1. Quickstart Guide

1.1. Dependencies

Note that following the suggested Installation process via pip will automatically install GitPython and semantic_version for you.

1.2. Installation

Using the latest stable release on PyPI:

$ pip install bro-pkg

Using the latest git development version:

$ pip install git+git://github.com/bro/package-manager@master

1.3. Basic Configuration

After installing via pip, additional configuration is required. First, make sure that the bro-config script that gets installed with bro is in your PATH. Then, as the user you want to run bro-pkg with, do:

$ bro-pkg autoconfig

This automatically generates a config file with the following suggested settings that should work for most Bro deployments:

  • script_dir: set to the location of Bro’s site scripts directory (e.g. <bro_install_prefix>/share/bro/site)
  • plugin_dir: set to the location of Bro’s default plugin directory (e.g. <bro_install_prefix>/lib/bro/plugins)
  • bro_dist: set to the location of Bro’s source code. If you didn’t build/install Bro from source code, this field will not be set, but it’s only needed if you plan on installing packages that have uncompiled Bro plugins.

With those settings, the package manager will install Bro scripts, Bro plugins, and BroControl plugins into directories where bro and broctl will, by default, look for them. BroControl clusters will also automatically distribute installed package scripts/plugins to all nodes.

Note

If your Bro installation is owned by “root” and you intend to run bro-pkg as a different user, then you should grant “write” access to the directories specified by script_dir and plugin_dir. E.g. you could do something like:

$ sudo chgrp $USER $(bro-config --site_dir) $(bro-config --plugin_dir)
$ sudo chmod g+rwX $(bro-config --site_dir) $(bro-config --plugin_dir)

The final step is to edit your site/local.bro. If you want to have Bro automatically load the scripts from all installed packages that are also marked as “loaded” add:

@load packages

If you prefer to manually pick the package scripts to load, you may instead add lines like @load <package_name>, where <package_name> is the shorthand name of the desired package.

If you want to further customize your configuration, see the Advanced Configuration section and also check here for a full explanation of config file options. Otherwise you’re ready to use bro-pkg.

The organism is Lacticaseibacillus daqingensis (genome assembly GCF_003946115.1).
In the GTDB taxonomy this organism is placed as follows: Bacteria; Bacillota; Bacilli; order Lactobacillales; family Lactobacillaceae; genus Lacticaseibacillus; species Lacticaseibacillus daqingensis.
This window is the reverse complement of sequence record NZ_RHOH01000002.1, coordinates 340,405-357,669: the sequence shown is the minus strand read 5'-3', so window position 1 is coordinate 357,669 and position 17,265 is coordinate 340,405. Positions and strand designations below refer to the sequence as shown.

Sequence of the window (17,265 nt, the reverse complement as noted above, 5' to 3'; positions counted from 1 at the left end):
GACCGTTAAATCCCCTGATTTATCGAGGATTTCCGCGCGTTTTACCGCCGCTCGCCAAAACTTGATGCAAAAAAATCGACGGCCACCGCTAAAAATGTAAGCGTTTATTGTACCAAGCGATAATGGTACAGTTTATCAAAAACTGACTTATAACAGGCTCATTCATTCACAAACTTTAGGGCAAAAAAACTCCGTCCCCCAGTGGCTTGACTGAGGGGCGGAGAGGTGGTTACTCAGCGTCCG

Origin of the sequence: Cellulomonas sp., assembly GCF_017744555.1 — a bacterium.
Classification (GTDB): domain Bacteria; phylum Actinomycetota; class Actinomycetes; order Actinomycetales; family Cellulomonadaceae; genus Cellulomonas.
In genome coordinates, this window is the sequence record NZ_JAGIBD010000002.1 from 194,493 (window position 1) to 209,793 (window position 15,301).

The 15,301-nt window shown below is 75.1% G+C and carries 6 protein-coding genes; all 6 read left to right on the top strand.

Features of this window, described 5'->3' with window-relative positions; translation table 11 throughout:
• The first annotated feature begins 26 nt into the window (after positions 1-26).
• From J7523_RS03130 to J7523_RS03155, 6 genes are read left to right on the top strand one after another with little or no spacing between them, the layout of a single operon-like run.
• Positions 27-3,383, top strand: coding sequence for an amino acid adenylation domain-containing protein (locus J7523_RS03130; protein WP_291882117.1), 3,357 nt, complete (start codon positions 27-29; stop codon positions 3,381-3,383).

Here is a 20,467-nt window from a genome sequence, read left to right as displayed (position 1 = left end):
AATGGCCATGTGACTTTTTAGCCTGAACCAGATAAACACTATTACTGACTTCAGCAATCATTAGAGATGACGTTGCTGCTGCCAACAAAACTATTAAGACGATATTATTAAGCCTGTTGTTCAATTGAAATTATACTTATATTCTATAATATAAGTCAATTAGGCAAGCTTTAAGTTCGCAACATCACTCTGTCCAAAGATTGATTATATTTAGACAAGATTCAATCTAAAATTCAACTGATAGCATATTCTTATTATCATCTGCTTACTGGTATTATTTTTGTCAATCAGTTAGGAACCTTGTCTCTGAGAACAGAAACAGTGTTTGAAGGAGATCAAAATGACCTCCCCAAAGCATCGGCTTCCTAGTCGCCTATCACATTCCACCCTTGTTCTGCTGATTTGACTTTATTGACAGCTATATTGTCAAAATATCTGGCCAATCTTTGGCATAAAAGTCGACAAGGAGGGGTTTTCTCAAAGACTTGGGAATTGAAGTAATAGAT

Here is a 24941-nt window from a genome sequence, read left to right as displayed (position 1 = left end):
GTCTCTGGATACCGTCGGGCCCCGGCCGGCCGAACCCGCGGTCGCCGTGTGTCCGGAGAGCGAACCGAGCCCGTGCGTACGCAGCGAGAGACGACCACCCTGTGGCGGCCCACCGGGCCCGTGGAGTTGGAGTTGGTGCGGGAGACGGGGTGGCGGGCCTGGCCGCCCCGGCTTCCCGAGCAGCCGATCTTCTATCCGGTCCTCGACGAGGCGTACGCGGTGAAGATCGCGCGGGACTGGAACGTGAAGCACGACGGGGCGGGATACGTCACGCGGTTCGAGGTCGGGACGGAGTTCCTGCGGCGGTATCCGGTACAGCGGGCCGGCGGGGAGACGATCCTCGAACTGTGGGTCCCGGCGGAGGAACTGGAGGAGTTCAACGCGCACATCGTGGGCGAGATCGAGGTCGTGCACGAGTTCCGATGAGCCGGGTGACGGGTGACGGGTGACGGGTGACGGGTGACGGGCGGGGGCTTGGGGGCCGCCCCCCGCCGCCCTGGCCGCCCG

1.4. Advanced Configuration

If you prefer to not use the suggested Basic Configuration settings for script_dir and plugin_dir, the default configuration will install all package scripts/plugins within ~/.bro-pkg or you may change them to whatever location you prefer. These will be referred to as “non-standard” locations in the sense that vanilla configurations of either bro or broctl will not detect scripts/plugins in those locations without additional configuration.

When using non-standard location, follow these steps to integrate with bro and broctl:

  • To get command-line bro to be aware of Bro scripts/plugins in a non-standard location, make sure the bro-config script (that gets installed along with bro) is in your PATH and run:

    $ `bro-pkg env`
    

    Note that this sets up the environment only for the current shell session.

  • To get broctl to be aware of scripts/plugins in a non-standard location, run:

    $ bro-pkg config script_dir
    

    And set the SitePolicyPath option in broctl.cfg based on the output you see. Similarly, run:

    $ bro-pkg config plugin_dir
    

    And set the SitePluginPath option in broctl.cfg based on the output you see.

1.5. Usage

Check the output of bro-pkg –help for an explanation of all available functionality of the command-line tool.

1.5.1. Package Upgrades/Versioning

When installing packages, note that the install command, has a --version flag that may be used to install specific package versions which may either be git release tags or branch names. The way that bro-pkg receives updates for a package depends on whether the package is first installed to track stable releases or a specific git branch. See the package upgrade process documentation to learn how bro-pkg treats each situation.

1.5.2. Offline Usage

It’s common to have limited network/internet access on the systems where Bro is deployed. To accomodate those scenarios, bro-pkg can be used as normally on a system that does have network access and create bundles of its package installation environment using the bundle command. Those bundles can then be transferred to the deployment systems via whatever means are appropriate (SSH, USB flash drive, etc).

For example, on the package management system you can do typical package management tasks, like install and update packages:

$ bro-pkg install <package name>

Then create a bundle file, which is a snapshot of all currently installed packages compressed into a single file:

$ bro-pkg bundle bro-packages.bundle

Then transfer bro-packages.bundle to the Bro deployment management host. For Bro clusters using BroControl, this will be the system acting as the “manager” node. Then on that system (assuming it already as bro-pkg installed and configured):

$ bro-pkg unbundle bro-packages.bundle

Finally, if you’re using BroControl, and the unbundling process was successful, you need to deploy the changes to worker nodes:

$ broctl deploy